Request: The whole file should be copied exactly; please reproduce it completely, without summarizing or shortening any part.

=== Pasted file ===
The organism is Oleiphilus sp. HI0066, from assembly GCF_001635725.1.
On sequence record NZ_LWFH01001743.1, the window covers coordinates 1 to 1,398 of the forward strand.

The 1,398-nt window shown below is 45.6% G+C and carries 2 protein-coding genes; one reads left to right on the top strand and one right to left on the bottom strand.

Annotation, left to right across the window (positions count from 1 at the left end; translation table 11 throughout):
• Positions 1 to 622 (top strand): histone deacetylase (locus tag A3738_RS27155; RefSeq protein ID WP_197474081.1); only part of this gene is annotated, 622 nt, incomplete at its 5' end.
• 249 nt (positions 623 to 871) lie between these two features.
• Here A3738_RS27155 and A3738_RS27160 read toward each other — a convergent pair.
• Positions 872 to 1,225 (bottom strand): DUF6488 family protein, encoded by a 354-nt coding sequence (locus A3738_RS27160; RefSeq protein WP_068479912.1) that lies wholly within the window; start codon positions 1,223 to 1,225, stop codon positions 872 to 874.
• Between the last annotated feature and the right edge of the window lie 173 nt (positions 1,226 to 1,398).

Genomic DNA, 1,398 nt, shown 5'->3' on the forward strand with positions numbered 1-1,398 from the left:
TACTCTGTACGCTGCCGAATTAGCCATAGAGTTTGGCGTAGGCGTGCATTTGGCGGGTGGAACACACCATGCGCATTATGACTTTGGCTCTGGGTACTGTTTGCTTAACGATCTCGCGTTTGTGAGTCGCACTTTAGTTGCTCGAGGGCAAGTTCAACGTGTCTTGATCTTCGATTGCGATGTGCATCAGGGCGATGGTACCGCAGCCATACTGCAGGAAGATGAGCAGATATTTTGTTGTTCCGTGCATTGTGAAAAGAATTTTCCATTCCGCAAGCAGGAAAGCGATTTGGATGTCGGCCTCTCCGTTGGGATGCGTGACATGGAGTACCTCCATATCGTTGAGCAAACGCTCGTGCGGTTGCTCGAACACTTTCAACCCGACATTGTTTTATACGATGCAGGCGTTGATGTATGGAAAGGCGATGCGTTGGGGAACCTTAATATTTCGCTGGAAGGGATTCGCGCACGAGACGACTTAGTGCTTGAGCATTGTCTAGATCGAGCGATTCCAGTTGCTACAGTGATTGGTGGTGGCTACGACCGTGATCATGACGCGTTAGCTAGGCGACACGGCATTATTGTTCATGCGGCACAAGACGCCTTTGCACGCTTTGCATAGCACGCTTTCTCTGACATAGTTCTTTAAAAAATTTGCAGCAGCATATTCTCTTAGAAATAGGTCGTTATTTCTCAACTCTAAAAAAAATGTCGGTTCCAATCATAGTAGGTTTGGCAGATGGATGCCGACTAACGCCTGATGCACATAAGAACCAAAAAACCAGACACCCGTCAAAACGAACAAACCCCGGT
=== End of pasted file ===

The organism is Oleiphilus sp. HI0066, from assembly GCF_001635725.1.
On sequence record NZ_LWFH01001743.1, the window covers coordinates 1 to 1,398 of the forward strand.

The 1,398-nt window shown below is 45.6% G+C and carries 2 protein-coding genes; one reads left to right on the top strand and one right to left on the bottom strand.

Annotation, left to right across the window (positions count from 1 at the left end; translation table 11 throughout):
• Positions 1 to 622 (top strand): histone deacetylase (locus tag A3738_RS27155; RefSeq protein ID WP_197474081.1); only part of this gene is annotated, 622 nt, incomplete at its 5' end.
• 249 nt (positions 623 to 871) lie between these two features.
• Here A3738_RS27155 and A3738_RS27160 read toward each other — a convergent pair.
• Positions 872 to 1,225 (bottom strand): DUF6488 family protein, encoded by a 354-nt coding sequence (locus A3738_RS27160; RefSeq protein WP_068479912.1) that lies wholly within the window; start codon positions 1,223 to 1,225, stop codon positions 872 to 874.
• Between the last annotated feature and the right edge of the window lie 173 nt (positions 1,226 to 1,398).

Genomic DNA, 1,398 nt, shown 5'->3' on the forward strand with positions numbered 1-1,398 from the left:
TACTCTGTACGCTGCCGAATTAGCCATAGAGTTTGGCGTAGGCGTGCATTTGGCGGGTGGAACACACCATGCGCATTATGACTTTGGCTCTGGGTACTGTTTGCTTAACGATCTCGCGTTTGTGAGTCGCACTTTAGTTGCTCGAGGGCAAGTTCAACGTGTCTTGATCTTCGATTGCGATGTGCATCAGGGCGATGGTACCGCAGCCATACTGCAGGAAGATGAGCAGATATTTTGTTGTTCCGTGCATTGTGAAAAGAATTTTCCATTCCGCAAGCAGGAAAGCGATTTGGATGTCGGCCTCTCCGTTGGGATGCGTGACATGGAGTACCTCCATATCGTTGAGCAAACGCTCGTGCGGTTGCTCGAACACTTTCAACCCGACATTGTTTTATACGATGCAGGCGTTGATGTATGGAAAGGCGATGCGTTGGGGAACCTTAATATTTCGCTGGAAGGGATTCGCGCACGAGACGACTTAGTGCTTGAGCATTGTCTAGATCGAGCGATTCCAGTTGCTACAGTGATTGGTGGTGGCTACGACCGTGATCATGACGCGTTAGCTAGGCGACACGGCATTATTGTTCATGCGGCACAAGACGCCTTTGCACGCTTTGCATAGCACGCTTTCTCTGACATAGTTCTTTAAAAAATTTGCAGCAGCATATTCTCTTAGAAATAGGTCGTTATTTCTCAACTCTAAAAAAAATGTCGGTTCCAATCATAGTAGGTTTGGCAGATGGATGCCGACTAACGCCTGATGCACATAAGAACCAAAAAACCAGACACCCGTCAAAACGAACAAACCCCGGT